Whistler, The (1944)

Whistler, The (1944)

“Do you know that some people actually die of fright?”

A man (Richard Dix) despondent over the death of his wife puts out a contract on his own life; when he discovers his wife is still alive, however, he tries to reverse the contract, only to find that the man he originally contacted (Don Costello) has been killed, and a hired hitman (J. Carrol Naish) is determined to complete his job.

Genres, Themes, Actors, and Directors:

  • Hit Men
  • Race-Against-Time
  • William Castle Films

Based on one of the most popular radio mystery serials in American history, The Whistler offers a surprisingly effective cinematic translation of the show’s formulaic intrigue and suspense. Director William Castle — who went on to greater glory as the “schlockmeister” behind films such as The Tingler (1959) and Strait-Jacket (1964) — reportedly used “creative tactics” to elicit a suitably haggard and tense performance from wooden leading man Richard Dix, who wanders through the one-hour film desperate to reverse a chain of events he himself has put into motion; we can’t help vicariously experiencing his anxiety. Despite a few minor plot holes, The Whistler is worth a look both for its cultural significance and for the simple yet honest enjoyment it brings. Listen for the iconic opening whistled tune, which surely was an influence on Ennio Morricone’s scores for the “Man With No Name” films.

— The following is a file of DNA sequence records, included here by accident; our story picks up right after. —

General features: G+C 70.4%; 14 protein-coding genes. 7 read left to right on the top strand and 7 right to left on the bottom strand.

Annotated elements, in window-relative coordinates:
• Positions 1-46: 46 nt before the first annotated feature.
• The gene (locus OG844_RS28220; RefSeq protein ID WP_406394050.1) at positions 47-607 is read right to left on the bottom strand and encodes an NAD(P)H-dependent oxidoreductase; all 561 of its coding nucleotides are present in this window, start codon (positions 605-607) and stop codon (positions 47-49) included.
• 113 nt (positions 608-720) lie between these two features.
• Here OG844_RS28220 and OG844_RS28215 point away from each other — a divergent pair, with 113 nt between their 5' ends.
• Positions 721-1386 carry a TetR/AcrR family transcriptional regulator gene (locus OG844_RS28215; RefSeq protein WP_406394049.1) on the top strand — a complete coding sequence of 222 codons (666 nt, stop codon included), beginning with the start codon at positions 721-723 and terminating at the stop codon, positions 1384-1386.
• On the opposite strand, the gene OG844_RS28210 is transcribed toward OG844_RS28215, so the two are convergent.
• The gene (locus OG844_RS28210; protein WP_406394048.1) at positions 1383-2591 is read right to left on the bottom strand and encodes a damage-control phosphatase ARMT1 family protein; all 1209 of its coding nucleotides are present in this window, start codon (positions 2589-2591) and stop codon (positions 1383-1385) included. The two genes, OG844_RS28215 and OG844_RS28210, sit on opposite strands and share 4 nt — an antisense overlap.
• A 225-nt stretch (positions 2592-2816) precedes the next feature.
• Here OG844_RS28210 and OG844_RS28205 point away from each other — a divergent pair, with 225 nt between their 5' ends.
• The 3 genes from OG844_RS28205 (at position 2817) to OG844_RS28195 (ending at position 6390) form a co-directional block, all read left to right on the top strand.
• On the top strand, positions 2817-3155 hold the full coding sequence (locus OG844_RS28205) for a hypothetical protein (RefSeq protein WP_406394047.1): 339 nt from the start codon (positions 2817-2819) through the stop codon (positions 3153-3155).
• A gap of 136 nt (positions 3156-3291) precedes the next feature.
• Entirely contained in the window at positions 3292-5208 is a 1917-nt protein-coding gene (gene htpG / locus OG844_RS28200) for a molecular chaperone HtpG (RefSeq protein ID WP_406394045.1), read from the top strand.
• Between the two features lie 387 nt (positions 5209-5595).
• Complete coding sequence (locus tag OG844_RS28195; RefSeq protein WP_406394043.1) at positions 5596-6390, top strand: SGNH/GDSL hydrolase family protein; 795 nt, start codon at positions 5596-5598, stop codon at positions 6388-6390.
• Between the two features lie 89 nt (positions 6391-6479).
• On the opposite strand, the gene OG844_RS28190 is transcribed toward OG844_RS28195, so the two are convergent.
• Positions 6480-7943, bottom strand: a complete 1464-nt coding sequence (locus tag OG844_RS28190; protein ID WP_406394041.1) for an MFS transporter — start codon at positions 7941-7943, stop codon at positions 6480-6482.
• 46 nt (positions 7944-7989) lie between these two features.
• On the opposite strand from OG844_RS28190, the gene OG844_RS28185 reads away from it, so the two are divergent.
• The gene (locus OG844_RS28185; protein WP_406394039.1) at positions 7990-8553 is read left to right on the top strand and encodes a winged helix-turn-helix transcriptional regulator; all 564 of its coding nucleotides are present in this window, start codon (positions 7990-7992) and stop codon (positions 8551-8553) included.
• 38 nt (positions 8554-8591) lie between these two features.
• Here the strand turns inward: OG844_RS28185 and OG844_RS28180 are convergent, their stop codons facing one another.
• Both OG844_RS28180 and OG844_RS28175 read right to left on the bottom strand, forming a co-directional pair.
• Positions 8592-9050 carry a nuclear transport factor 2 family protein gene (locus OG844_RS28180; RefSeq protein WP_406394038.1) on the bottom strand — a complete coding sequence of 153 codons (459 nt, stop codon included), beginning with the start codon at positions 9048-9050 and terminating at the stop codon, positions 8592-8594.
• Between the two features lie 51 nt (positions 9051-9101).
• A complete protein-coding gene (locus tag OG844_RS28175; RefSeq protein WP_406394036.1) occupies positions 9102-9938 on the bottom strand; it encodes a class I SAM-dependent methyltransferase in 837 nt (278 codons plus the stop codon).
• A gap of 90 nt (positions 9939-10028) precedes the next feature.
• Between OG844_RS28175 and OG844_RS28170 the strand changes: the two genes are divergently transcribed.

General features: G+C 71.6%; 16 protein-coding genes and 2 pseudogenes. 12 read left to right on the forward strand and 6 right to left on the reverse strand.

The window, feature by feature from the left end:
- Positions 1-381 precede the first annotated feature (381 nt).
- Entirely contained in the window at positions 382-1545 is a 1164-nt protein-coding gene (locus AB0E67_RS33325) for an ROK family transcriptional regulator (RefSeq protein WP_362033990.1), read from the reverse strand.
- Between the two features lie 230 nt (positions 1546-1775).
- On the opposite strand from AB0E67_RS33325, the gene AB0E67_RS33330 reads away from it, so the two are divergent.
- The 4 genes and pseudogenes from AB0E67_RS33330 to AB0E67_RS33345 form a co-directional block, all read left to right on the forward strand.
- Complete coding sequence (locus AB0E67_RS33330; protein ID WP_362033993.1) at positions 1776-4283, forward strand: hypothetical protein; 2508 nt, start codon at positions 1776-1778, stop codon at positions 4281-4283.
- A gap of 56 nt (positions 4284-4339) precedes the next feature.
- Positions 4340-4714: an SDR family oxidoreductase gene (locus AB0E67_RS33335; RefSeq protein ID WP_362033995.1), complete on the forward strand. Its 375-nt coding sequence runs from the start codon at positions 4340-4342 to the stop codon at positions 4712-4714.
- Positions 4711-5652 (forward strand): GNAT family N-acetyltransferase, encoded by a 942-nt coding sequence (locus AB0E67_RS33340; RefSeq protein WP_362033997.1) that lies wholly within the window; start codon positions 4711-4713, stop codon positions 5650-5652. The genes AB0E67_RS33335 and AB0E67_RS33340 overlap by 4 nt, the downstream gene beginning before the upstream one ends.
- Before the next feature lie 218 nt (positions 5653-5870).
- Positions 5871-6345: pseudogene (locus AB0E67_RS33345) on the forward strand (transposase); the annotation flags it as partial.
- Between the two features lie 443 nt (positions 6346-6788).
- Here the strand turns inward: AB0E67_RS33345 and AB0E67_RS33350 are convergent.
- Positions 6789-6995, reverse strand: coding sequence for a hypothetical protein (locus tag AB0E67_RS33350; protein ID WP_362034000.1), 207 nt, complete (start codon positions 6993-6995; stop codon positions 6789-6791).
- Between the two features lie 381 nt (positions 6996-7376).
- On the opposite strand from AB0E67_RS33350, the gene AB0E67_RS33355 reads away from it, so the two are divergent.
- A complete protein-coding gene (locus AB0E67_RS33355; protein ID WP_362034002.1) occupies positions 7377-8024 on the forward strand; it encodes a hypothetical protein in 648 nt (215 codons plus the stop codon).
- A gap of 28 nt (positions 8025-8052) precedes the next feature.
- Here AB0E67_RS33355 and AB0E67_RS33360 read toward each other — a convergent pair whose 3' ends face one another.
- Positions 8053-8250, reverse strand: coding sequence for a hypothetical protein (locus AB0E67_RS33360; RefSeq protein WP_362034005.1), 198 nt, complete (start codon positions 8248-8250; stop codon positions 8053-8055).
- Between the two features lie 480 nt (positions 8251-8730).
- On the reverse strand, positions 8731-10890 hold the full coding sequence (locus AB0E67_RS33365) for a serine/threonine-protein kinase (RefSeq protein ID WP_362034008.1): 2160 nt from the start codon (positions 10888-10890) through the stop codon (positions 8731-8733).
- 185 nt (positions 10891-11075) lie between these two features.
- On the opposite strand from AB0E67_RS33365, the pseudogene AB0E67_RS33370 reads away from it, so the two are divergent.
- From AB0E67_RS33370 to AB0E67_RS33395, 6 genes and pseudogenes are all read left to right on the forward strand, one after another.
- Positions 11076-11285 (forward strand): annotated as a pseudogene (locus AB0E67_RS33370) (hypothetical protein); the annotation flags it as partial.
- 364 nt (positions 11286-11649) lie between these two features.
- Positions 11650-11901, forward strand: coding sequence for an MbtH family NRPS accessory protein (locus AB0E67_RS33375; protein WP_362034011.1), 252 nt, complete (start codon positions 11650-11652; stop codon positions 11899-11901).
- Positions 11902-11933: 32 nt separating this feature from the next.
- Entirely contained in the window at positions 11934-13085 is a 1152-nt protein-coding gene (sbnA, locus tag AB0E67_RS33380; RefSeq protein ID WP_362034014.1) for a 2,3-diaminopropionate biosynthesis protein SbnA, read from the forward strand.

Redeeming Qualities and Moments:

  • Effectively stark cinematography
  • A clever screenplay with many suspenseful twists

Must See?
Yes, as a nifty little B-thriller.


  • Good Show


One thought on “Whistler, The (1944)

  1. I wouldn’t call it a must, but I almost want to…because the main idea is such a clever one. You would think that, in an hour’s time, such a simple and inventive plot-base could be carried out in a straightforward, compact way. Instead, though the premise stands out clearly and effectively, what surrounds and ‘supports’ it more or less meanders in a haphazard and, at times, needlessly confusing way. As a result, the short film just begins to wear out its welcome. A shame, really. It’s still not a waste of time but, considering its potential, a disappointment.

    Castle would, indeed, go on “to greater glory”. 😉

    While watching, I soon realized the basic story was extremely familiar: though the two films differ in the details, Aki Kaurismaki basically remade ‘The Whistler’ in 1990 as ‘I Hired a Contract Killer’.

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